Heat 2 , report Roger Blasse (AUS 678)
This race started late due to light winds and three recalls. 3 boats (Pol 6, NZL 30, Ger 622) finished with DSQs after being premature on the second start.
Finally getting away on the third attempt in a 8 to 10 knot south westerly. 2 boats, Jan(GER690) and Rainer(GER633) went to the right to come out ahead. Bushy(NZL501) was third at the windward mark. Light winds down the first reach bunched up the fleet while the two Germans scooted away. Bushy and Andre(AUS698) had a minor collision at the gybe mark with Bushy coming off second best. Places at the leeward mark were Jan 1st, Rainer 2nd, Andre 3rd and David Rose (GBR2084).
An increase in breeze up the second work saw the big boys make inroads into the leaders. By the top mark Andre had accounted for Rainer while a good run by Roger(AUS678) pushed him into third place.
A close last beat saw Andre mow down Jan to finish 1st, Jan 2nd with Roger a close third. With ever reliable car salesman fourth.
Heat 3, report Andre Blasse (AUS 698)
This was a race with 2 halves. It started around 4.30pm in 10-15 knots. With a 200 deg course with a good line and the black flag going up straight away, we had a clean start.
The fleet split into both sides and the middle. Near the top mark it was clear that the right hand side paid with Jan (GER698) and Daniel (NZL501) rounding first and second with Andre(AUS698), Roger(AUS678) and Carl(AUS697) close behind. The first reach saw Roger pass everyone. At the gybe mark Roger 1st, Andre 2nd, Karsten (GER672)3rd and Carl(AUS697) rounding in that order for the bottom mark.
The second work was quite eventful, the leaders went off to the left, with the rest off the fleet following up the middle or right. Nigel(NZL498) went hard left. As happens in Glenelg at around 5:30 pm the wind starts to move around to the SE. Many places were changed, with the leaders staying close together. Around the windward mark Roger, Carl, Andre, Nigel and Karsten. A course change was signalled to 320 deg. For the bottom mark, no changes occurred. The last beat saw the wind go around to the east, and everyone bunch up.
Final placings Roger, Carl, Andre, Karsten and Nigel.
Heat 4 , report Karsten Hitz (GER672)
Race 4 should have been started at 10.00. The fleet got off after a postponement.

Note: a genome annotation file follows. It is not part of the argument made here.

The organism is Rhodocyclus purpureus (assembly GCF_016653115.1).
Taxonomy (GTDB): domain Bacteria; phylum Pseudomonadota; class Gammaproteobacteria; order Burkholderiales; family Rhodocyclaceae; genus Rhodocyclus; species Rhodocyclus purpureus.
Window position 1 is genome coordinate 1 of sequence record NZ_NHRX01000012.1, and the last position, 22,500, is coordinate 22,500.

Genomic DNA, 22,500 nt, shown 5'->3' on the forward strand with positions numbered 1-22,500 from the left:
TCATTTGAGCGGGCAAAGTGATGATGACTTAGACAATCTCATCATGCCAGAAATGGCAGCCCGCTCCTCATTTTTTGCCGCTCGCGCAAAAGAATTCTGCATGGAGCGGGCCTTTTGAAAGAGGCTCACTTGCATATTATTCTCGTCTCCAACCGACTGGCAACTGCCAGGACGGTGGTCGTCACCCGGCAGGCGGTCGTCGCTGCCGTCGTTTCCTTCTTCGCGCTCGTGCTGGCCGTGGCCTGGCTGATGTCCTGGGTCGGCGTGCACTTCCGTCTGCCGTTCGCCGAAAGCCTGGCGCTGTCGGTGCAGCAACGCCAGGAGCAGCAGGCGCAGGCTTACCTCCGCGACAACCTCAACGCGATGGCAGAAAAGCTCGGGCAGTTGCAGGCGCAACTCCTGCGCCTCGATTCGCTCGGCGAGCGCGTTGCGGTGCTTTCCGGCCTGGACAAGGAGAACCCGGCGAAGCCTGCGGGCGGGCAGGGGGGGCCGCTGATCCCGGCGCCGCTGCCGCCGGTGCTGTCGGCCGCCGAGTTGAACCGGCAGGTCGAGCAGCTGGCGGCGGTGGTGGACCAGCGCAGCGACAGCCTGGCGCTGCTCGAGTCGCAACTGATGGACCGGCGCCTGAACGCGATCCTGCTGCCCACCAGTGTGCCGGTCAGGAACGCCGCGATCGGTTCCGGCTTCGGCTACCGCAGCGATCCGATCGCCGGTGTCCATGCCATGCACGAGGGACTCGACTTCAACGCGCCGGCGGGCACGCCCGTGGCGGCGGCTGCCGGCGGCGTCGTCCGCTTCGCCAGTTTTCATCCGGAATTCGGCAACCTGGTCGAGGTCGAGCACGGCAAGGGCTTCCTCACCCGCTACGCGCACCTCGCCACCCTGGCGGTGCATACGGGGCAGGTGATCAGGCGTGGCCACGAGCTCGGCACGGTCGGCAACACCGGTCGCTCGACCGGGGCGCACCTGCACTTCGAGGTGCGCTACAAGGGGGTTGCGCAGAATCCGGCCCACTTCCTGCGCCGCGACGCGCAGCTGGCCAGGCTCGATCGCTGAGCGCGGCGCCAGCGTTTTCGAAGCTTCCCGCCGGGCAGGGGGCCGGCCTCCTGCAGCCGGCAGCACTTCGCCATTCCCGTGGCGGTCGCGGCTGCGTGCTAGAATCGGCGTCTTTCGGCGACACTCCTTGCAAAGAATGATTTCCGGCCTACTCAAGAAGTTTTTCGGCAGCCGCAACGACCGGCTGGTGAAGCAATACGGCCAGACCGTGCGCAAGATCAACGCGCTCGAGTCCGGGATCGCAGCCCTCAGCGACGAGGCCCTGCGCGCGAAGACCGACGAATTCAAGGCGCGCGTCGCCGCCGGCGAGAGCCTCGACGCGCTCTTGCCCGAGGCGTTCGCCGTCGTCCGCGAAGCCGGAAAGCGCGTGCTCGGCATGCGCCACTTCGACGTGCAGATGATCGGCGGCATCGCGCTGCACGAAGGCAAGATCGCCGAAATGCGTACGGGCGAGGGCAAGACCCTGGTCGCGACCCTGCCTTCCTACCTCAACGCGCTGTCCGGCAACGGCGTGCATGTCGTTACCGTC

The first beat in about 15 knots saw Andre Blasse (AUS698) first at the windward mark, Karsten Hitz (GER672) 2nd and Roger Blasse (AUS678) 10th. Roger was third at the leeward mark and moved to second on the second reaching leg. On the final beat a match race between the Blasse brothers developed Roger gaining first place, Andre second and Karsten third.
Heat 5, report Anders Andersen (DEN 1246)
Race 5 was started back to back after race 4. The wind was slightly stronger than in the morning.
Carl Schmidt (AUS697) was first at the windward mark Anders Anderson (DEN1246) second and Jorgen Lindharsen (DEN1280) third. Down wind Roger Blasse (AUS678) was fast as usual and rounded the leeward mark in second place. On the second beat Carl and Roger drew away from the rest of the fleet. Andre Blasse (AUS698) and Anders held third and fourth places.
The wind was a steady 20 knots so their was no change in the top four on the finish line. Jorgen Lindharsen was fifth and Hedley Fletcher (GBR2073) sixth.
Heat 6, report Hedley Fletcher (GBR 2073)
Race 6 followed a trip, by most, to the wonderful Barossa Valley the previous day. Sore heads were numerous, after very little sleep from certain competitors, many of whom had slept in the containers.
The race started in 12knots with a committee boat bias. Thomas Hanson-Mild(SWE2701) showed that the Swedes still had it in them to perform at the highest level. A shifting breeze paid for those who went left and Thomas led from Jan Ditmar-Dellas(GER698), Russell Wood(NZL500) 3rd, Bogus Moczorodyns(POL6) 4th and Hedley Fletcher(GBR2073)5th at the first mark.